tomato paste

Famous Brands scores its own tomato paste factory at a bargain

In another step to increasing vertical integration of its supply chain, Famous Brands has bought a bankrupt tomato paste factory in Port Elizabeth’s Coega precinct at a significantly discounted purchase price.

“The practically unused facility, constructed in 2010 at a cost of R200m, was bought out of liquidation at a significantly discounted purchase consideration,” the company said in a statement. “The acquisition will be funded from cash reserves.” Various media reports put the price tag at a bargain R35m for the factory established by Cape Concentrate.

At the time of opening, the ownership of Cape Concentrate was split between the Jonah Capital Group and Post Harvest Environmental Technologies. The Jonah group, belonging to Ghanaian business magnate Sam Jonah, had a 52% stake, while the latter owned 48% of the company. (Read more here)

Years later it went bust, after failing to find substantial customers for the tomato paste produced. Hedderwick says the plant has not been operational for eight months.

Tomato paste is a popular product category with the local industry unable to supply the growing demand. Because of this, Hedderwick says up to 35 000 tons of tomato paste are imported, largely from China, to meet the demand. These demand-supply market dynamics place Famous Brands in a strategic position if it successfully gets Cape Concentrate running.

The DTI has also tried to incentivise investment and in 2012 raised the general rate of duty on tomato pastes, purees and concentrates from 15% to 37%, which is the World Trade Organisation-bound rate.

This move follows a similar acquisition in May of chips factory Lamberts Bay Foods and forms part of the company’s strategy to own its supply chain.

The company owns restaurants Wimpy, Mugg & Bean, Europa as well as fast food outlets Steers, Debonairs Pizza, Fishaways and Milky Lane.

“This acquisition will enhance the group’s capability to manufacture licensed products for our franchise network as well as provide security in respect of a significant menu item and manufacturing ingredient,” said Kevin Hedderwick, former Famous Brands CEO and now group strategic advisor responsible for merger and acquisitions.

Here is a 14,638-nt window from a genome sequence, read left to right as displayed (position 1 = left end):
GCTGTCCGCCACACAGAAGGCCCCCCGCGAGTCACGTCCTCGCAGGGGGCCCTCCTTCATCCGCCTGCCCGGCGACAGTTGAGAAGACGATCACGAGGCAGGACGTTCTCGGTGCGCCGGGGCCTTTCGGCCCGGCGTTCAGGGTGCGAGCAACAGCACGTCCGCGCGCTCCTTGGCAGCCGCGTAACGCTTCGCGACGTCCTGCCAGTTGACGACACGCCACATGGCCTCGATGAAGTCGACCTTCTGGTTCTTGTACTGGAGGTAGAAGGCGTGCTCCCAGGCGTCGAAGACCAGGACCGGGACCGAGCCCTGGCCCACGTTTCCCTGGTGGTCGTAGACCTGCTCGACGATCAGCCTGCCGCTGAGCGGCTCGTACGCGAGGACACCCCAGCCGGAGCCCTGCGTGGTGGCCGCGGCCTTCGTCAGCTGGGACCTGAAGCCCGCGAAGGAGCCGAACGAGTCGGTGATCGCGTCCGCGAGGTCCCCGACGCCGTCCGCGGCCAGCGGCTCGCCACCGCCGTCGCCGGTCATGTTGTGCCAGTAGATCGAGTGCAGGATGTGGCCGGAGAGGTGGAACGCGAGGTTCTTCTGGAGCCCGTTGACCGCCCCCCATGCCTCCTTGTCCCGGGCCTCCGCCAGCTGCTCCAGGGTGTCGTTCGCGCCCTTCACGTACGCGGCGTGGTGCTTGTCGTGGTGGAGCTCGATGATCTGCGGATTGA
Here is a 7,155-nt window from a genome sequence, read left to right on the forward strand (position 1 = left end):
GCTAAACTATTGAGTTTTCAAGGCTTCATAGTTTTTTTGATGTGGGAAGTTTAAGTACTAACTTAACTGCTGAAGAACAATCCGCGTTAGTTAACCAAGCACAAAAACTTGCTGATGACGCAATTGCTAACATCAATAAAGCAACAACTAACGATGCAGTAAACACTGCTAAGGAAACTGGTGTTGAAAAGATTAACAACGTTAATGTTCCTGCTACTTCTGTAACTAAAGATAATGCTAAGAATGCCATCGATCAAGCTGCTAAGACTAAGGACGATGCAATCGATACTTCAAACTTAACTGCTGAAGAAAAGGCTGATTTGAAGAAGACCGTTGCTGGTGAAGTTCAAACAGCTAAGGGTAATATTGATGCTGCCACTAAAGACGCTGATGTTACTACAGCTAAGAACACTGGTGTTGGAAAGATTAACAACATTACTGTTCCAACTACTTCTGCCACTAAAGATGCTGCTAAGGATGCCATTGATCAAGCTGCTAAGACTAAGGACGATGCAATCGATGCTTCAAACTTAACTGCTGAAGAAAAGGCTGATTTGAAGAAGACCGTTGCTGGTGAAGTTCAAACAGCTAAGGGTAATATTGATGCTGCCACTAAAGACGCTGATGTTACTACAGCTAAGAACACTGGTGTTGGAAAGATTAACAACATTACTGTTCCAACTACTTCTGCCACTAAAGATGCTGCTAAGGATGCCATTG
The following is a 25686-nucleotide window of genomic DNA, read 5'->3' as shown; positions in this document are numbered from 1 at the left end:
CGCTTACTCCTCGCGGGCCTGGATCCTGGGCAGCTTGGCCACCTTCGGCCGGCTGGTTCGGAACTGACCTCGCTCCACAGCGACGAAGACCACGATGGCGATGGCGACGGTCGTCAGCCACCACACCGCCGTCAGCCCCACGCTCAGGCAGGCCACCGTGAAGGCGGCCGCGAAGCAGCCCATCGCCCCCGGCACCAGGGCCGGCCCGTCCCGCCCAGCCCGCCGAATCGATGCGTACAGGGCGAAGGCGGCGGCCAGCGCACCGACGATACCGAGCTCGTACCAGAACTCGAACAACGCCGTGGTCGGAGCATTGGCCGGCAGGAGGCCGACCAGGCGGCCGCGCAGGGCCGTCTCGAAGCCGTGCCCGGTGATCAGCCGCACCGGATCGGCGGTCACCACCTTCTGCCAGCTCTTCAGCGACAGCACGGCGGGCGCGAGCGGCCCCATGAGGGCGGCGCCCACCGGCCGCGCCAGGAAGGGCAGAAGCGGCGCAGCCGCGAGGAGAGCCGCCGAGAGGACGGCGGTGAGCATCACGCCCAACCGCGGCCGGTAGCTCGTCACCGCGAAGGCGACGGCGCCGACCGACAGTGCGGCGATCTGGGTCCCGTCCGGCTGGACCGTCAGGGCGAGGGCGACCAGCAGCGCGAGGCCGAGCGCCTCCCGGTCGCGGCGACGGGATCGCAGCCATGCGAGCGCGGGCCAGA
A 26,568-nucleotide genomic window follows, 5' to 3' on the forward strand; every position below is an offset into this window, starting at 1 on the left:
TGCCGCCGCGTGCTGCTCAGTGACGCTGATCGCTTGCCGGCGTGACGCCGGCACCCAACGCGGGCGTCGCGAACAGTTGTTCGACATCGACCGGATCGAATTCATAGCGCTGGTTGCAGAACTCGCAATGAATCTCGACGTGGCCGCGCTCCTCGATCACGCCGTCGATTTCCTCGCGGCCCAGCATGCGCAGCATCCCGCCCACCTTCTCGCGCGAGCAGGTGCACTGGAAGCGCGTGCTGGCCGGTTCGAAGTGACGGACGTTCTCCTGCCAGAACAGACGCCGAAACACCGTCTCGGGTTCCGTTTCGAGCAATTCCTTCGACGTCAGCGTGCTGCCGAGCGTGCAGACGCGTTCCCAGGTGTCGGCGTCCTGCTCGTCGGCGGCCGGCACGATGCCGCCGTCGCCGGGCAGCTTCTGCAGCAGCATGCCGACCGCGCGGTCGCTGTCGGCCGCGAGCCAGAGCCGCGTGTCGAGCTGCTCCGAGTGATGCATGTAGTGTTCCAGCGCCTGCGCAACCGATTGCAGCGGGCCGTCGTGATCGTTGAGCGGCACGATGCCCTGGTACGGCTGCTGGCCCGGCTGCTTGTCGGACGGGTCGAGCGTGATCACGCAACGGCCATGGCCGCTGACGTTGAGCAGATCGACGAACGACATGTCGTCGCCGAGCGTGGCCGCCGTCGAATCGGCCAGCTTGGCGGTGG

“We also plan to expand the customer base for this product beyond our own internal customers, capitalising on the shortage of tomato paste which exists in the South African market,” he said.

Revealing the strategic potential of the business, Hedderwick said: “The local industry is unable to supply growing demand for the product, and some 30-35 000 tonnes of tomato paste are imported by South Africa annually to meet the shortfall.

“Famous Brands itself currently imports in the order of 1 500-2 000 tonnes of tomato paste per year for use primarily in our Sauce and Spice plant, which manufactures sauce products for the Group’s 2 600-strong restaurant network as well as for our retail (trade) customers.

“In terms of supply, we are satisfied that we can expediently establish a local supplier network to provide the required raw material volumes,” he said. “In addition, the plant and premises are in immaculate condition, so we have effectively acquired a turn-key facility – at a small percentage of its true value.

Famous Brands will model the business on its empowerment venture, Famous Brands Fine Cheese Company (FBFCC), formerly Coega Cheese Company.

The new company will comprise a strategic alliance partnership between local farmers, who will grow tomatoes on contract, and Famous Brands, which will be responsible for providing the customer base, as well as managing the production and route-to-market functions, it said.

The partnership will provide 35 jobs in the plant and deliver financial benefit for the farmers, the company said.

“As soon as possible, we will actively recruit previously disadvantaged farmers in the area for our supplier network,” said Hedderwick. “We will also tap into our existing FBFCC farmer base to gauge their interest in this new opportunity.

The operation is expected to be commissioned in early 2017. 

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